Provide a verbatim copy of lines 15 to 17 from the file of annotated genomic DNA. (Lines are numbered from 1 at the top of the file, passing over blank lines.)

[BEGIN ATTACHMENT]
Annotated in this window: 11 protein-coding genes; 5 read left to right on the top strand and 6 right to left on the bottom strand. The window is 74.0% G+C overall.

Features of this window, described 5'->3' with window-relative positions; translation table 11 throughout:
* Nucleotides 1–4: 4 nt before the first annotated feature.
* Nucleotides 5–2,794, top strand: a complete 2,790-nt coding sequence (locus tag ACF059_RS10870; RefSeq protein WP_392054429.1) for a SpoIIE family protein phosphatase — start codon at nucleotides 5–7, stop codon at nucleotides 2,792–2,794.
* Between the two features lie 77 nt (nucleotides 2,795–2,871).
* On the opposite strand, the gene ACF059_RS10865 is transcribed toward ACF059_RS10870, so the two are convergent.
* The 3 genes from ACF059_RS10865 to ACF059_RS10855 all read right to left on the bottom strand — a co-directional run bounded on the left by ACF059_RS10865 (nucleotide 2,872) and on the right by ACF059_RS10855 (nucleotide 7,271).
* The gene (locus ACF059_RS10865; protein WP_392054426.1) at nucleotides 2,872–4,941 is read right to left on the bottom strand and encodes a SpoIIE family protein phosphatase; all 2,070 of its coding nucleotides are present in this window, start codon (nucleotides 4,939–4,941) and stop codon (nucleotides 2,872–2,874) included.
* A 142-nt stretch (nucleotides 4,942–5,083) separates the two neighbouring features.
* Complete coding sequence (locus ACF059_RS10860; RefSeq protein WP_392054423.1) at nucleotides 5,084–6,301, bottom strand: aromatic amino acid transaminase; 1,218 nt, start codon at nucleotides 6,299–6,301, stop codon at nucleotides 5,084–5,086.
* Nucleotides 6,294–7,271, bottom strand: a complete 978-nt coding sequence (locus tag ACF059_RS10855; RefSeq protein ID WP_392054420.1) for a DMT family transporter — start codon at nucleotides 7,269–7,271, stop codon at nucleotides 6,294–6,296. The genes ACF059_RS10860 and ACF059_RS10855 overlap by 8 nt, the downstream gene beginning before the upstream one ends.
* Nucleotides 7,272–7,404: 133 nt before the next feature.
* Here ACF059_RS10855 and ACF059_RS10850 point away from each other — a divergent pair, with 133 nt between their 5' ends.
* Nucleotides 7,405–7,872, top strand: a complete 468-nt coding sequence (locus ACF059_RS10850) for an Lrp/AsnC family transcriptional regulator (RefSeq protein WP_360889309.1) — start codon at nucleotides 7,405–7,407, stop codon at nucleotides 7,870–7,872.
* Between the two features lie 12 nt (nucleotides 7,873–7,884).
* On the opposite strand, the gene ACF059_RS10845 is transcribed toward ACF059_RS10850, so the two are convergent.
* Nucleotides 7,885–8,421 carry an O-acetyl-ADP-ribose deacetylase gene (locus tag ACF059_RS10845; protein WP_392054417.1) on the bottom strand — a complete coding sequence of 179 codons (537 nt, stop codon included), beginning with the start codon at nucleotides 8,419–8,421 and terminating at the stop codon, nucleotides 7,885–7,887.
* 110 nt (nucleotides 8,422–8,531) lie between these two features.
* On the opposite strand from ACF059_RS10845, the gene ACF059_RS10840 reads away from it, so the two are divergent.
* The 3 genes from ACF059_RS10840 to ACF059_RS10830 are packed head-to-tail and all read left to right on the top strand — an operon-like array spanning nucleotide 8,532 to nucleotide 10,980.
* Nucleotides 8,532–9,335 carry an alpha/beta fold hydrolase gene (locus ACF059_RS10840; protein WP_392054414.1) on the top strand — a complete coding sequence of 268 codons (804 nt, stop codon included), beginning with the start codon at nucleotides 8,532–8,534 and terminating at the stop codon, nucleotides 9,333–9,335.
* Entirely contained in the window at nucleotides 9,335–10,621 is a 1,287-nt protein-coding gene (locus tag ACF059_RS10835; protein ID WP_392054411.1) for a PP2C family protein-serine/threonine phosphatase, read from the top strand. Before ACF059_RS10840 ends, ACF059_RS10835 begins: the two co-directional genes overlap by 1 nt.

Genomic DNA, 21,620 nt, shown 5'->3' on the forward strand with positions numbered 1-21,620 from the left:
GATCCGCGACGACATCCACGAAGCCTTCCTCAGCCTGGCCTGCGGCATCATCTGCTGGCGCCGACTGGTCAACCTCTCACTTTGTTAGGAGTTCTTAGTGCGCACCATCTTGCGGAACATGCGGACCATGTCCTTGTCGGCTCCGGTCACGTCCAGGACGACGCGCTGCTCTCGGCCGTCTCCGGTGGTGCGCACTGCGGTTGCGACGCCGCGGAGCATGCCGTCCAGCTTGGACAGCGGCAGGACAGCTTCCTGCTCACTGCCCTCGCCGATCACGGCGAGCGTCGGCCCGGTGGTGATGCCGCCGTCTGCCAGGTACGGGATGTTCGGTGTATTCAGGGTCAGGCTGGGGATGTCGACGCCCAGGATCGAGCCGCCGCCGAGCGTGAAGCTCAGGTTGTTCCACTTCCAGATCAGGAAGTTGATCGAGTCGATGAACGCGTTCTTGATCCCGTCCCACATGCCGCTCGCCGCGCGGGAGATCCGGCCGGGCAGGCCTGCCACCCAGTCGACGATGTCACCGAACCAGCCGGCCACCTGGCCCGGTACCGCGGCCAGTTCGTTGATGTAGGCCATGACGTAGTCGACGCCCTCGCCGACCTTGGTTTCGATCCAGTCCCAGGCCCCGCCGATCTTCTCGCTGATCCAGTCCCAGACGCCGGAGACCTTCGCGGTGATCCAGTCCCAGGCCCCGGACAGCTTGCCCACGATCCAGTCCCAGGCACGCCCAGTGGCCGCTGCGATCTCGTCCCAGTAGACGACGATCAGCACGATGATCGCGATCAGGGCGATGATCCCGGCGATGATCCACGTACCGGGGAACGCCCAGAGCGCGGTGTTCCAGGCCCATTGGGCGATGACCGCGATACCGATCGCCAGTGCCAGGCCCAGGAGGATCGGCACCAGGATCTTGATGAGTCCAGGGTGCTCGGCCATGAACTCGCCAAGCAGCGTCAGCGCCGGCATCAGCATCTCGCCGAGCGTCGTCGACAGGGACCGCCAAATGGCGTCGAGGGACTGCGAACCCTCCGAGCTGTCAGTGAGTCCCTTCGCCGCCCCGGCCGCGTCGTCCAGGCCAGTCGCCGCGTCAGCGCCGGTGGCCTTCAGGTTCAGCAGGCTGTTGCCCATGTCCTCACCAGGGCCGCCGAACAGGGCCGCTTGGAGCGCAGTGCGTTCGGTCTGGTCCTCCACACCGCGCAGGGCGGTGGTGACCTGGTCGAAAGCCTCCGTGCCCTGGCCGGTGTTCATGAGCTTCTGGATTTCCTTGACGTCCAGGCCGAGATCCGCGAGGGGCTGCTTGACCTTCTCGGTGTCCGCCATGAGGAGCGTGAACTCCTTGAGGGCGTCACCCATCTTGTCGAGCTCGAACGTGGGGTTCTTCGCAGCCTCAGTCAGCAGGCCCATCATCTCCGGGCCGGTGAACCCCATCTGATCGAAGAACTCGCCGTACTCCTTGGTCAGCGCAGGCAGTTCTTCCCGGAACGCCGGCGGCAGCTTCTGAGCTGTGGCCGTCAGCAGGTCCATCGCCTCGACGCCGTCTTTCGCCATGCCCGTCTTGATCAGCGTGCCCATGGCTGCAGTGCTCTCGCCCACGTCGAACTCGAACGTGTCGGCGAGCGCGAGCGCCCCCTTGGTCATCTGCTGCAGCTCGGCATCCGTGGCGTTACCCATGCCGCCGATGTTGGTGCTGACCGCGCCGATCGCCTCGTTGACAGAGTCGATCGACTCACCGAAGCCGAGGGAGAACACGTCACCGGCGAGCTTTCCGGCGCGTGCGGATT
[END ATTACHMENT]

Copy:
* Between the two features lie 12 nt (nucleotides 7,873–7,884).
* On the opposite strand, the gene ACF059_RS10845 is transcribed toward ACF059_RS10850, so the two are convergent.
* Nucleotides 7,885–8,421 carry an O-acetyl-ADP-ribose deacetylase gene (locus tag ACF059_RS10845; protein WP_392054417.1) on the bottom strand — a complete coding sequence of 179 codons (537 nt, stop codon included), beginning with the start codon at nucleotides 8,419–8,421 and terminating at the stop codon, nucleotides 7,885–7,887.